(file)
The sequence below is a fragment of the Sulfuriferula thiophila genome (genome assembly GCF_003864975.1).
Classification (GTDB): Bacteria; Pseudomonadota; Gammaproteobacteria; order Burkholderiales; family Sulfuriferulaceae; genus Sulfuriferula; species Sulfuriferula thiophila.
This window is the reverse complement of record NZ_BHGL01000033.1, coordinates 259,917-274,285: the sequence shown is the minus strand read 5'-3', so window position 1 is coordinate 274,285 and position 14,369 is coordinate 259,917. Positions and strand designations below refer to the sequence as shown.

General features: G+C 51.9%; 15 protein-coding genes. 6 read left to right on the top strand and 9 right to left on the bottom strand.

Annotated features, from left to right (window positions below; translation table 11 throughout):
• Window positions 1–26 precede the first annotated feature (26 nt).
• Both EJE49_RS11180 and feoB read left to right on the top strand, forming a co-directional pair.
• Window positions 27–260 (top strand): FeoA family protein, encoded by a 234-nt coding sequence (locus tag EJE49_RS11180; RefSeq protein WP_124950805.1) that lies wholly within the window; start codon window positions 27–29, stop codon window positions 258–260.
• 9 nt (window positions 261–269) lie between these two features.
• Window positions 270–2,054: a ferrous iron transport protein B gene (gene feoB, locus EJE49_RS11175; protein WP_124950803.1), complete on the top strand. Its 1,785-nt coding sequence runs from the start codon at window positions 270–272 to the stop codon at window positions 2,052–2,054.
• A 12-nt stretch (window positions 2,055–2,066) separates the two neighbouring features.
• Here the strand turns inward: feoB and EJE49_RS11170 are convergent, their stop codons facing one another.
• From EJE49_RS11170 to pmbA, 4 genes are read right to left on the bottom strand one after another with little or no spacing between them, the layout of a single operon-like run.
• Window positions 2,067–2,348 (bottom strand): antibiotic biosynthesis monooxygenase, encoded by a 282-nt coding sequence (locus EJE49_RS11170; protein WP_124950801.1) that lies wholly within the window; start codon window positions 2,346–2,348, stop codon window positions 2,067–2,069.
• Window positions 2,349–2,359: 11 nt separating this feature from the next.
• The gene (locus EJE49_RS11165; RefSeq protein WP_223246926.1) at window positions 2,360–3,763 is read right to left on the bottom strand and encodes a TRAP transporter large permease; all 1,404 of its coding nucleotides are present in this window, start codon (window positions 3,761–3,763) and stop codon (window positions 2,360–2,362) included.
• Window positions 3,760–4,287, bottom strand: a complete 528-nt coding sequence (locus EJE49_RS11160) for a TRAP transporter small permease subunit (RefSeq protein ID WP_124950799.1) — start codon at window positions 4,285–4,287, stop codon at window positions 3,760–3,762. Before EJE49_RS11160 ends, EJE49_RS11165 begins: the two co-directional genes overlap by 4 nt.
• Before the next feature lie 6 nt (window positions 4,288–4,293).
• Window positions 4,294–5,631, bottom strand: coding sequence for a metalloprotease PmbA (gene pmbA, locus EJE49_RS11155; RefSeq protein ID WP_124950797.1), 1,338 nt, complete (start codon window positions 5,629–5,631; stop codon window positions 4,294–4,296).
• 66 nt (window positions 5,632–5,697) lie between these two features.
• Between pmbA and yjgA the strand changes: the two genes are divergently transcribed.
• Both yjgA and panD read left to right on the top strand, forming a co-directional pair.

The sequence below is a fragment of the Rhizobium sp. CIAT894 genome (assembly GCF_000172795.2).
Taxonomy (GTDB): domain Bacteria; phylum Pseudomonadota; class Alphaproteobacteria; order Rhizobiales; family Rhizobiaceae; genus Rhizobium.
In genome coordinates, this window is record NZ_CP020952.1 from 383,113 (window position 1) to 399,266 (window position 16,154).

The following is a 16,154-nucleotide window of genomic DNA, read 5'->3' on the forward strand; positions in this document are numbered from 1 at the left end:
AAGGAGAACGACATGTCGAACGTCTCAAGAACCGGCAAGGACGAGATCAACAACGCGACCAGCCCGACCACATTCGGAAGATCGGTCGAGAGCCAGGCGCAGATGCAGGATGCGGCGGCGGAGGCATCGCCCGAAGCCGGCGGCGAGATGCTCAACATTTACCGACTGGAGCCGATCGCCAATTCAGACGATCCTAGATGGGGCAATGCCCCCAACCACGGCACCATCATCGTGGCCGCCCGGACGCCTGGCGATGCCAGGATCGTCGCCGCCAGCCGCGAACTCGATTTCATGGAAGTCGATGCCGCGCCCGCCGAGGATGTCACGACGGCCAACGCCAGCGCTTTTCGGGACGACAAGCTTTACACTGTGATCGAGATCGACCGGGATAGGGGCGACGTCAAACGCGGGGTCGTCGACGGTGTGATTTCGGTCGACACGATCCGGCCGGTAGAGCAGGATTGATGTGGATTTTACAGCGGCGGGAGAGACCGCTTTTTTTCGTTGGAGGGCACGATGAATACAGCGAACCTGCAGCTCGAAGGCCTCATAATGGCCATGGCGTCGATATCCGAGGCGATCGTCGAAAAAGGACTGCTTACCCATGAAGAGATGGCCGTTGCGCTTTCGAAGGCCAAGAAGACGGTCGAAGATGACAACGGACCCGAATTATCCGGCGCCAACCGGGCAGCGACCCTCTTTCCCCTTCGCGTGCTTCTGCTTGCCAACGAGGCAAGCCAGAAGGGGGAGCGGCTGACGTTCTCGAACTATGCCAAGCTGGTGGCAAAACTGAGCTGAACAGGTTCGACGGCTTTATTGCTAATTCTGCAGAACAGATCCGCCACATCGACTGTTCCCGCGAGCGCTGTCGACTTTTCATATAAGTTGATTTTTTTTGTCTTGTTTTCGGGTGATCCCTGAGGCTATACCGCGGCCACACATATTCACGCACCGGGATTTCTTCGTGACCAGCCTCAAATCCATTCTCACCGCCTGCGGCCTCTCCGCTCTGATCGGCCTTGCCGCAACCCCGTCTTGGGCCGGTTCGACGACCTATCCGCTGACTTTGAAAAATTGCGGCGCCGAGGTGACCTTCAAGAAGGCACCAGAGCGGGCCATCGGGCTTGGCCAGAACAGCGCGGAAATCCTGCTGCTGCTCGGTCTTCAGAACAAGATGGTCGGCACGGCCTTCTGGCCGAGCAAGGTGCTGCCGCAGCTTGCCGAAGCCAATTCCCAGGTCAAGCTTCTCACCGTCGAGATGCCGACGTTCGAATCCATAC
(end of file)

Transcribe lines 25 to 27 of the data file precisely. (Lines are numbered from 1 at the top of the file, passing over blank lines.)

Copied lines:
In genome coordinates, this window is record NZ_CP020952.1 from 383,113 (window position 1) to 399,266 (window position 16,154).

The following is a 16,154-nucleotide window of genomic DNA, read 5'->3' on the forward strand; positions in this document are numbered from 1 at the left end:
AAGGAGAACGACATGTCGAACGTCTCAAGAACCGGCAAGGACGAGATCAACAACGCGACCAGCCCGACCACATTCGGAAGATCGGTCGAGAGCCAGGCGCAGATGCAGGATGCGGCGGCGGAGGCATCGCCCGAAGCCGGCGGCGAGATGCTCAACATTTACCGACTGGAGCCGATCGCCAATTCAGACGATCCTAGATGGGGCAATGCCCCCAACCACGGCACCATCATCGTGGCCGCCCGGACGCCTGGCGATGCCAGGATCGTCGCCGCCAGCCGCGAACTCGATTTCATGGAAGTCGATGCCGCGCCCGCCGAGGATGTCACGACGGCCAACGCCAGCGCTTTTCGGGACGACAAGCTTTACACTGTGATCGAGATCGACCGGGATAGGGGCGACGTCAAACGCGGGGTCGTCGACGGTGTGATTTCGGTCGACACGATCCGGCCGGTAGAGCAGGATTGATGTGGATTTTACAGCGGCGGGAGAGACCGCTTTTTTTCGTTGGAGGGCACGATGAATACAGCGAACCTGCAGCTCGAAGGCCTCATAATGGCCATGGCGTCGATATCCGAGGCGATCGTCGAAAAAGGACTGCTTACCCATGAAGAGATGGCCGTTGCGCTTTCGAAGGCCAAGAAGACGGTCGAAGATGACAACGGACCCGAATTATCCGGCGCCAACCGGGCAGCGACCCTCTTTCCCCTTCGCGTGCTTCTGCTTGCCAACGAGGCAAGCCAGAAGGGGGAGCGGCTGACGTTCTCGAACTATGCCAAGCTGGTGGCAAAACTGAGCTGAACAGGTTCGACGGCTTTATTGCTAATTCTGCAGAACAGATCCGCCACATCGACTGTTCCCGCGAGCGCTGTCGACTTTTCATATAAGTTGATTTTTTTTGTCTTGTTTTCGGGTGATCCCTGAGGCTATACCGCGGCCACACATATTCACGCACCGGGATTTCTTCGTGACCAGCCTCAAATCCATTCTCACCGCCTGCGGCCTCTCCGCTCTGATCGGCCTTGCCGCAACCCCGTCTTGGGCCGGTTCGACGACCTATCCGCTGACTTTGAAAAATTGCGGCGCCGAGGTGACCTTCAAGAAGGCACCAGAGCGGGCCATCGGGCTTGGCCAGAACAGCGCGGAAATCCTGCTGCTGCTCGGTCTTCAGAACAAGATGGTCGGCACGGCCTTCTGGCCGAGCAAGGTGCTGCCGCAGCTTGCCGAAGCCAATTCCCAGGTCAAGCTTCTCACCGTCGAGATGCCGACGTTCGAATCCATAC